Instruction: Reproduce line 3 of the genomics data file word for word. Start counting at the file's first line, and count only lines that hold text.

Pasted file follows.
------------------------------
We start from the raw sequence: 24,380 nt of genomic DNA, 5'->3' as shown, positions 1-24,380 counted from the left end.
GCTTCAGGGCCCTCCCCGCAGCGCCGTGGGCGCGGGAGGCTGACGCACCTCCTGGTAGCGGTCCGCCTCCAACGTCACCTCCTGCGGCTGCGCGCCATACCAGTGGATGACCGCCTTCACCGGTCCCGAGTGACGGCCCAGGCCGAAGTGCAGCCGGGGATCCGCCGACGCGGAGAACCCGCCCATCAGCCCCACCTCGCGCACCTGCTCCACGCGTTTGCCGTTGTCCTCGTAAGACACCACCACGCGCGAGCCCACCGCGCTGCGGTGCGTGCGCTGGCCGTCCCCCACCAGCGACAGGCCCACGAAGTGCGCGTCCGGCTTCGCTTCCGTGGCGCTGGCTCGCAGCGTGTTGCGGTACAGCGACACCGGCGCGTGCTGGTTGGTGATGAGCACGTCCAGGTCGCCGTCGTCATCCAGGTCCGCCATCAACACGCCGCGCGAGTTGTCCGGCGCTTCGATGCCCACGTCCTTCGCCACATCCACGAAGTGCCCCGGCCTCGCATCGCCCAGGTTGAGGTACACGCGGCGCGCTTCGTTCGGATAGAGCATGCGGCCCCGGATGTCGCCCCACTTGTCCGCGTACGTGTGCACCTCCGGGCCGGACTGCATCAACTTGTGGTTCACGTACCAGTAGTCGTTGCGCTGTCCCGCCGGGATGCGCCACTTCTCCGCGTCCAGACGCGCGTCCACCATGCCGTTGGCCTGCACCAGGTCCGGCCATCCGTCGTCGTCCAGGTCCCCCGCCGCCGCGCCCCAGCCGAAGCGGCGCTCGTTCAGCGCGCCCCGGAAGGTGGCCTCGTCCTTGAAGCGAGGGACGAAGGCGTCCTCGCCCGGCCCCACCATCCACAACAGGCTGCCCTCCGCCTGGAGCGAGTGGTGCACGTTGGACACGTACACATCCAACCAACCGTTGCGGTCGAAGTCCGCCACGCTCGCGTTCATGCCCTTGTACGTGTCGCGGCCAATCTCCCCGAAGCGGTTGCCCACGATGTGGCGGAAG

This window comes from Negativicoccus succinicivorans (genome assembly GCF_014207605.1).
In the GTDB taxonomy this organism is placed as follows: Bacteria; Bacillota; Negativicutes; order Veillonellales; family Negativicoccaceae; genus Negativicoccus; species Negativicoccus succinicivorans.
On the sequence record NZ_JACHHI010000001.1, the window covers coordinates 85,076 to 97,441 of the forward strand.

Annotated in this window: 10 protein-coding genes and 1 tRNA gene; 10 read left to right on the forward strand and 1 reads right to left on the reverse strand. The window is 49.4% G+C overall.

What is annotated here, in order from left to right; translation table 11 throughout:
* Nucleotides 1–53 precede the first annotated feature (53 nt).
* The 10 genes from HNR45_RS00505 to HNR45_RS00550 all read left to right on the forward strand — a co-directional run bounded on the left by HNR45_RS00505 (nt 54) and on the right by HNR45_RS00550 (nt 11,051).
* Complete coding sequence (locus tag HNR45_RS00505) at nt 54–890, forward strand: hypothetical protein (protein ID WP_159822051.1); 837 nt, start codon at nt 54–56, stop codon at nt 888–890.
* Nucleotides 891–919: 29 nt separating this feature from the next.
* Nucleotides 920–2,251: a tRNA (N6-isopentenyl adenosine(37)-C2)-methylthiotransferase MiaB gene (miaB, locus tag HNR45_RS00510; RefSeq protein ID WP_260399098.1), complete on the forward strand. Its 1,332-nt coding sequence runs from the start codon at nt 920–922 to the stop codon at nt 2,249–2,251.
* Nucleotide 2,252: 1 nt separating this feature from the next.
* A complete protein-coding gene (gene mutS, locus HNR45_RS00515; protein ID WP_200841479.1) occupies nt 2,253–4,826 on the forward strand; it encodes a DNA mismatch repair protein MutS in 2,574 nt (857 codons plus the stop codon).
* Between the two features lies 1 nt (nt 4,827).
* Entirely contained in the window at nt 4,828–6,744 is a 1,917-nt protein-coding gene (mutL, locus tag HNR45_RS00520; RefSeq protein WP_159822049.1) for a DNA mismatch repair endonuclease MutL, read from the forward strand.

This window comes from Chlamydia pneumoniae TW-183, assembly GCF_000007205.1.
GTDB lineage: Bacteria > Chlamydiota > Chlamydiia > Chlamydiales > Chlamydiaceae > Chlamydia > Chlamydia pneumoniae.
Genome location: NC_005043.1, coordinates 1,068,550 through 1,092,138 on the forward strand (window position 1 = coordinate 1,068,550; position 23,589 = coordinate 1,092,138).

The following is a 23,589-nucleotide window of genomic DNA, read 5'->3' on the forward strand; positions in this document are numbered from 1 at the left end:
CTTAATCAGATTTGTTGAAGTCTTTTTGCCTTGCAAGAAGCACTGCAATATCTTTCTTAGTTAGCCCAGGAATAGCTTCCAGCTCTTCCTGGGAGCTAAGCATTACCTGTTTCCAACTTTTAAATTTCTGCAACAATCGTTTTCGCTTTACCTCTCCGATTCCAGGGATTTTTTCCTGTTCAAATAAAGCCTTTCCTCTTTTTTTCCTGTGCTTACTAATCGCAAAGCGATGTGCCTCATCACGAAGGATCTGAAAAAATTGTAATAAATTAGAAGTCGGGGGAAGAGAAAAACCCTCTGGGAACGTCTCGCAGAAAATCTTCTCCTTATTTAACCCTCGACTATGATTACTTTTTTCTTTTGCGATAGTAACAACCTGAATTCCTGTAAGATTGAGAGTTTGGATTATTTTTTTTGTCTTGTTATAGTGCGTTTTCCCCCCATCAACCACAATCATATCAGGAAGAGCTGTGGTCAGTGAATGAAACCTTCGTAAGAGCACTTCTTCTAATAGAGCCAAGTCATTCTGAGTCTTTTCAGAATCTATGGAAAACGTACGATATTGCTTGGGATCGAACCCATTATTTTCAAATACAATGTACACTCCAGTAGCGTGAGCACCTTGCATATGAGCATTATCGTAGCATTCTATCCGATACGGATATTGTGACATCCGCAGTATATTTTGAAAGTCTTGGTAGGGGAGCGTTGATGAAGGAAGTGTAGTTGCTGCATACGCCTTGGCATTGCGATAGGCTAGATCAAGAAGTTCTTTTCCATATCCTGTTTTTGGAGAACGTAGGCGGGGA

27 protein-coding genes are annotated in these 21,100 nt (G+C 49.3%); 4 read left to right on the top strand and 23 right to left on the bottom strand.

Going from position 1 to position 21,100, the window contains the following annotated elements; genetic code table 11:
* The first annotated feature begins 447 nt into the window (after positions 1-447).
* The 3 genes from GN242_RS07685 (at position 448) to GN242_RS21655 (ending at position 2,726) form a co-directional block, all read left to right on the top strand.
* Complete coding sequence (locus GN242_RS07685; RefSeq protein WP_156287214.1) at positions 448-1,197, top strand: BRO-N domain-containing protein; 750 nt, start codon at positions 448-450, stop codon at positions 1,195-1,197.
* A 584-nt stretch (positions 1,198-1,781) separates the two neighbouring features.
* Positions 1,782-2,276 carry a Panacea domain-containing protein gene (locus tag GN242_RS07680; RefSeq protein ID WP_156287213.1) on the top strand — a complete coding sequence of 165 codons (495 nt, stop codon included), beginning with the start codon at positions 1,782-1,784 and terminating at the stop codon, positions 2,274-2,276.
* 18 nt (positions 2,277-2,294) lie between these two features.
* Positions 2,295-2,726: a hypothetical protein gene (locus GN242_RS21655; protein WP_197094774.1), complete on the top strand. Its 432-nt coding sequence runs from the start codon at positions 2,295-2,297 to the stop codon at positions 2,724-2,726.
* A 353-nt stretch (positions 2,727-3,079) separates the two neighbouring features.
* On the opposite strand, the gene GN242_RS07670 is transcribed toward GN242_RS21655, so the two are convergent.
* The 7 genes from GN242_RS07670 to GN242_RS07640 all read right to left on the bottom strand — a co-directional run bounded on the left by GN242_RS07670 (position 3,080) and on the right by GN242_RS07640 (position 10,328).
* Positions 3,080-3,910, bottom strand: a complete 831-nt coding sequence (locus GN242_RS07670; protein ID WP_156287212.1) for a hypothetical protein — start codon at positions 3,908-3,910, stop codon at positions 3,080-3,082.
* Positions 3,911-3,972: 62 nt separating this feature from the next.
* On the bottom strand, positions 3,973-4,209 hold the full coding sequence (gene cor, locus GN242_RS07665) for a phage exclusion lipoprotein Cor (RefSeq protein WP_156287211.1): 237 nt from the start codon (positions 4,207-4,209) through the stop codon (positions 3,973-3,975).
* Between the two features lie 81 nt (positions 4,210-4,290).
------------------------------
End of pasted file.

This window comes from Negativicoccus succinicivorans (genome assembly GCF_014207605.1).